How to Manage Pests

Pests in Gardens and Landscapes

Root, stem, and crown rots—Fusarium, Pythium, Phytophthora, and Rhizoctonia spp.

Fusarium, Pythium, Phytophthora, and Rhizoctonia species are common fungi that infect roots and crowns of plants. Virtually all flowers are susceptible to attack by one or more of these pathogens. Dull-colored foliage or wilting followed by yellowing of plants are often the first aboveground symptoms of root and crown disease. Plants may be stunted and can eventually die. Infected roots and stems often are dark, soft, decayed, break off easily, or have brownish tips. Seedlings don’t emerge. Seeds rot in soil.


Good cultural practices and sanitation are critical control measures for all root and crown rots. Avoid excess moisture in the root zone and minimize other plant stresses. Use only pathogen-free plants or bulbs. Plant in well-drained soil or use raised beds. Don’t plant too deep. Avoid overwatering. Dig out and destroy infected plants.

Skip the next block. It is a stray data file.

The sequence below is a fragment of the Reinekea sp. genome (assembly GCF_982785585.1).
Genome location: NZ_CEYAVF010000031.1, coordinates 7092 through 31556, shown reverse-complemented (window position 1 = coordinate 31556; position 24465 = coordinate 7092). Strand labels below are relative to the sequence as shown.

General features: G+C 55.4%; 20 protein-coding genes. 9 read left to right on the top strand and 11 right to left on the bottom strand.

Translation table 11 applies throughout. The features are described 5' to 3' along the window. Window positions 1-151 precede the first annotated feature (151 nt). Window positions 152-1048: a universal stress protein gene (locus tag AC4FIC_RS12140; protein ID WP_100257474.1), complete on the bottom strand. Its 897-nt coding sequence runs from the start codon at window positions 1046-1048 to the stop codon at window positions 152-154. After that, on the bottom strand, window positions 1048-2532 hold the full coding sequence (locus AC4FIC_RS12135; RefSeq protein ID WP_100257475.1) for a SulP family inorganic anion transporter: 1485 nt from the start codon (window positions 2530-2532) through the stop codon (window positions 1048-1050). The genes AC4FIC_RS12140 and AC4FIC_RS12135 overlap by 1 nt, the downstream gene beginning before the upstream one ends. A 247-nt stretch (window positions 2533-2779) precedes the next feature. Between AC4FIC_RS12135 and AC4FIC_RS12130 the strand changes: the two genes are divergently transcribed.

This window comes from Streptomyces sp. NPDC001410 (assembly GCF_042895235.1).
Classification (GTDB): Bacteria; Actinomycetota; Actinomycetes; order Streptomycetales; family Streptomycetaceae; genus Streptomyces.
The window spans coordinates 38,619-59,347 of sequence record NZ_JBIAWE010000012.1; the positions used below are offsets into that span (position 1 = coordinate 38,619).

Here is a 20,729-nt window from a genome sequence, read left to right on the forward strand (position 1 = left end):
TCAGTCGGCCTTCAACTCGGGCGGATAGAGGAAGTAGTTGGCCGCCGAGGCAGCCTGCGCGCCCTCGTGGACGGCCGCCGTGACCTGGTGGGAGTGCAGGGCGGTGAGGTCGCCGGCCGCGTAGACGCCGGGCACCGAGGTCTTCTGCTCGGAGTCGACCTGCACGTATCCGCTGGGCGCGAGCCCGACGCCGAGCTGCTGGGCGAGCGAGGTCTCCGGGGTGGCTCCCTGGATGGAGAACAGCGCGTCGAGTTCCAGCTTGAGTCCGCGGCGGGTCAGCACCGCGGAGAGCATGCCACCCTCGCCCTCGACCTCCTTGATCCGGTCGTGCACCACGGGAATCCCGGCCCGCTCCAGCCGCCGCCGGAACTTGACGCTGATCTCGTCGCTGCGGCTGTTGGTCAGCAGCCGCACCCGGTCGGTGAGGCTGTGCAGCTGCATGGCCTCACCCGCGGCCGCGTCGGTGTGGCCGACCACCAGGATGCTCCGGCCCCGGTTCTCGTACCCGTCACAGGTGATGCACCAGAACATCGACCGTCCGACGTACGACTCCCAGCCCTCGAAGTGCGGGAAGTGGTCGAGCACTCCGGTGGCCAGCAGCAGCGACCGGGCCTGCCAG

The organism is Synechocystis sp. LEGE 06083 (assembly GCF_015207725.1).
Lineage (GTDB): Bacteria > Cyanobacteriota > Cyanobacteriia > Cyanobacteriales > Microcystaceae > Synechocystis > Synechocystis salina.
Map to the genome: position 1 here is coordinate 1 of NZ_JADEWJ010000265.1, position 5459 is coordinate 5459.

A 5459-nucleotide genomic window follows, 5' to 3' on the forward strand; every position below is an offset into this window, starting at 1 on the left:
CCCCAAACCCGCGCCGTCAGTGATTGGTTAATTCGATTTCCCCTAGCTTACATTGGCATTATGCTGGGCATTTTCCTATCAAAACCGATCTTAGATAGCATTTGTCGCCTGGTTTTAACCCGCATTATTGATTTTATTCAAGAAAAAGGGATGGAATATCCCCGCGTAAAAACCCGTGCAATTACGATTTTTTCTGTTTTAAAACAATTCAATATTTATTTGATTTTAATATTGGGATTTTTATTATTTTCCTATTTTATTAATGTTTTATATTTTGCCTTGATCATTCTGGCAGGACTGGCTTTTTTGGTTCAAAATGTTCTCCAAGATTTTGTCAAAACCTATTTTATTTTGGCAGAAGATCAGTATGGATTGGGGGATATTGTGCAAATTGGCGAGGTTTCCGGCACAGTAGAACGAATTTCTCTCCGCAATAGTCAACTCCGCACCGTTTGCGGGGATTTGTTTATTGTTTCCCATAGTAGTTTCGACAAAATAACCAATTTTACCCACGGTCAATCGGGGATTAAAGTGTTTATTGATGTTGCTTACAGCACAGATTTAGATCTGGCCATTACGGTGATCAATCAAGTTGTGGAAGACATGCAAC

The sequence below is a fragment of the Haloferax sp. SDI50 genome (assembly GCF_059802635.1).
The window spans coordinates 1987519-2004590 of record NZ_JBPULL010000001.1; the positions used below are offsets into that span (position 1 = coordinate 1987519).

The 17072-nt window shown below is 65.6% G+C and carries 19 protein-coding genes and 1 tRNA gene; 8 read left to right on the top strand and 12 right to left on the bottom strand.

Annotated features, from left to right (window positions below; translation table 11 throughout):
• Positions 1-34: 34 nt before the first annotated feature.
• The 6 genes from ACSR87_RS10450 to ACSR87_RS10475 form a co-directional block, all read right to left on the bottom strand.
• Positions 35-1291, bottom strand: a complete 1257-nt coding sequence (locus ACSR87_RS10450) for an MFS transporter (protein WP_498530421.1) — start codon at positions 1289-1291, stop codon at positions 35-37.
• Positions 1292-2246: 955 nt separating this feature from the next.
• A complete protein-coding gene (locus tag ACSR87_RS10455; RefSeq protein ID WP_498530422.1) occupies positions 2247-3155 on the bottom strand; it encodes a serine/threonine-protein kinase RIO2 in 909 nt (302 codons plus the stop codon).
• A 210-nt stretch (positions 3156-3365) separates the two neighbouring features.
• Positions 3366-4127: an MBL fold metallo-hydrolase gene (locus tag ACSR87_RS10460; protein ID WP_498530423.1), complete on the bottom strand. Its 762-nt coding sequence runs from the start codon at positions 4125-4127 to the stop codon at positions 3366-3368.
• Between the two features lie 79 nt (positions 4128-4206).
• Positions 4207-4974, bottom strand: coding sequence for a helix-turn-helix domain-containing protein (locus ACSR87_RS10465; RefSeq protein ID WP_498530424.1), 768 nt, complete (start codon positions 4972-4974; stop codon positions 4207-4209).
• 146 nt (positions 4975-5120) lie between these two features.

For more information, see the Phytophthora Root and Crown Rot or Damping-off Diseases in the Garden Pest Notes.

Fungal root decay
Fungal root decay on lisianthus roots

Root rot causing dieback on gerbera daisies
Root rot causing foliage dieback on gerbera daisies

Statewide IPM Program, Agriculture and Natural Resources, University of California
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